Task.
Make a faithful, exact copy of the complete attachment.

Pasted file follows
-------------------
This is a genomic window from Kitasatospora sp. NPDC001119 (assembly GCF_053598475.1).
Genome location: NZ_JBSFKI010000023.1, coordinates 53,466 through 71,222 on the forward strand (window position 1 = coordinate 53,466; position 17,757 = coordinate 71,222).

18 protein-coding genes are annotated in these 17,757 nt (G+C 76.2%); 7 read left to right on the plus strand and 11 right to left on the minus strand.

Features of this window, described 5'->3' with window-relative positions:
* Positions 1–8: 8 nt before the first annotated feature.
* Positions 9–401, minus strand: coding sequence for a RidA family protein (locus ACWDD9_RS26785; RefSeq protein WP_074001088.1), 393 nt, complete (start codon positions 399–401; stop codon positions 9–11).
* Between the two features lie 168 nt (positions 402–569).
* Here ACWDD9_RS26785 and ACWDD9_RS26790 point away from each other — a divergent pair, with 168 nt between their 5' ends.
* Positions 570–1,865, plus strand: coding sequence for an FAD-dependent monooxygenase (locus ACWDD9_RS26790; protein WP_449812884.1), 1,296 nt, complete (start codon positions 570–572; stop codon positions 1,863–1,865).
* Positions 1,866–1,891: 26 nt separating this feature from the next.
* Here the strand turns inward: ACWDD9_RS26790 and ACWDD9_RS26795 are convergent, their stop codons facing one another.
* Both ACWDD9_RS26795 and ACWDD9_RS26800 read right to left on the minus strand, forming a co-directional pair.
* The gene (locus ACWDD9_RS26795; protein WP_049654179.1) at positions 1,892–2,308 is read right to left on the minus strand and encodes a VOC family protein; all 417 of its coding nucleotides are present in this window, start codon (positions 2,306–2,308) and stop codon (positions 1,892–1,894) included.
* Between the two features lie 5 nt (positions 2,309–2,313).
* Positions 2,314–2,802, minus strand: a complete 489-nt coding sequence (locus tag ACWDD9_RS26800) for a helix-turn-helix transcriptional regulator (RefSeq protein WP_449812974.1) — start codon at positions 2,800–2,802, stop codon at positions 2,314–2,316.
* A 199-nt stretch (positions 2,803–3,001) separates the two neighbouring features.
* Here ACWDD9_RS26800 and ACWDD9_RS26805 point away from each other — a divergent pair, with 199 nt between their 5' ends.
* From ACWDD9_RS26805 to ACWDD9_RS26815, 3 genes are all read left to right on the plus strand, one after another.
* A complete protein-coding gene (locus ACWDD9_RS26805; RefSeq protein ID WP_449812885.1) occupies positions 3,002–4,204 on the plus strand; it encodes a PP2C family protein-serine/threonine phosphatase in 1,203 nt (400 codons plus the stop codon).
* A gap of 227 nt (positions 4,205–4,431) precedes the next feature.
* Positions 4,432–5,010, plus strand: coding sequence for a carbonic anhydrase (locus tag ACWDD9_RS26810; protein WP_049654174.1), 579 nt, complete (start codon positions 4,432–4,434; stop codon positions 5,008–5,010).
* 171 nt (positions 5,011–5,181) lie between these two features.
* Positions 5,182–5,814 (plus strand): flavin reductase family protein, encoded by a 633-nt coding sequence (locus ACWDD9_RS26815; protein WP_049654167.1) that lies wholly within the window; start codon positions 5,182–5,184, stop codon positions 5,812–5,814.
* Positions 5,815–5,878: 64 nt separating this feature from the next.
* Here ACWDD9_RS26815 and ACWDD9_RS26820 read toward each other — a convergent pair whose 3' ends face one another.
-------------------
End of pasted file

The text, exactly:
This is a genomic window from Kitasatospora sp. NPDC001119 (assembly GCF_053598475.1).
Genome location: NZ_JBSFKI010000023.1, coordinates 53,466 through 71,222 on the forward strand (window position 1 = coordinate 53,466; position 17,757 = coordinate 71,222).

18 protein-coding genes are annotated in these 17,757 nt (G+C 76.2%); 7 read left to right on the plus strand and 11 right to left on the minus strand.

Features of this window, described 5'->3' with window-relative positions:
* Positions 1–8: 8 nt before the first annotated feature.
* Positions 9–401, minus strand: coding sequence for a RidA family protein (locus ACWDD9_RS26785; RefSeq protein WP_074001088.1), 393 nt, complete (start codon positions 399–401; stop codon positions 9–11).
* Between the two features lie 168 nt (positions 402–569).
* Here ACWDD9_RS26785 and ACWDD9_RS26790 point away from each other — a divergent pair, with 168 nt between their 5' ends.
* Positions 570–1,865, plus strand: coding sequence for an FAD-dependent monooxygenase (locus ACWDD9_RS26790; protein WP_449812884.1), 1,296 nt, complete (start codon positions 570–572; stop codon positions 1,863–1,865).
* Positions 1,866–1,891: 26 nt separating this feature from the next.
* Here the strand turns inward: ACWDD9_RS26790 and ACWDD9_RS26795 are convergent, their stop codons facing one another.
* Both ACWDD9_RS26795 and ACWDD9_RS26800 read right to left on the minus strand, forming a co-directional pair.
* The gene (locus ACWDD9_RS26795; protein WP_049654179.1) at positions 1,892–2,308 is read right to left on the minus strand and encodes a VOC family protein; all 417 of its coding nucleotides are present in this window, start codon (positions 2,306–2,308) and stop codon (positions 1,892–1,894) included.
* Between the two features lie 5 nt (positions 2,309–2,313).
* Positions 2,314–2,802, minus strand: a complete 489-nt coding sequence (locus tag ACWDD9_RS26800) for a helix-turn-helix transcriptional regulator (RefSeq protein WP_449812974.1) — start codon at positions 2,800–2,802, stop codon at positions 2,314–2,316.
* A 199-nt stretch (positions 2,803–3,001) separates the two neighbouring features.
* Here ACWDD9_RS26800 and ACWDD9_RS26805 point away from each other — a divergent pair, with 199 nt between their 5' ends.
* From ACWDD9_RS26805 to ACWDD9_RS26815, 3 genes are all read left to right on the plus strand, one after another.
* A complete protein-coding gene (locus ACWDD9_RS26805; RefSeq protein ID WP_449812885.1) occupies positions 3,002–4,204 on the plus strand; it encodes a PP2C family protein-serine/threonine phosphatase in 1,203 nt (400 codons plus the stop codon).
* A gap of 227 nt (positions 4,205–4,431) precedes the next feature.
* Positions 4,432–5,010, plus strand: coding sequence for a carbonic anhydrase (locus tag ACWDD9_RS26810; protein WP_049654174.1), 579 nt, complete (start codon positions 4,432–4,434; stop codon positions 5,008–5,010).
* 171 nt (positions 5,011–5,181) lie between these two features.
* Positions 5,182–5,814 (plus strand): flavin reductase family protein, encoded by a 633-nt coding sequence (locus ACWDD9_RS26815; protein WP_049654167.1) that lies wholly within the window; start codon positions 5,182–5,184, stop codon positions 5,812–5,814.
* Positions 5,815–5,878: 64 nt separating this feature from the next.
* Here ACWDD9_RS26815 and ACWDD9_RS26820 read toward each other — a convergent pair whose 3' ends face one another.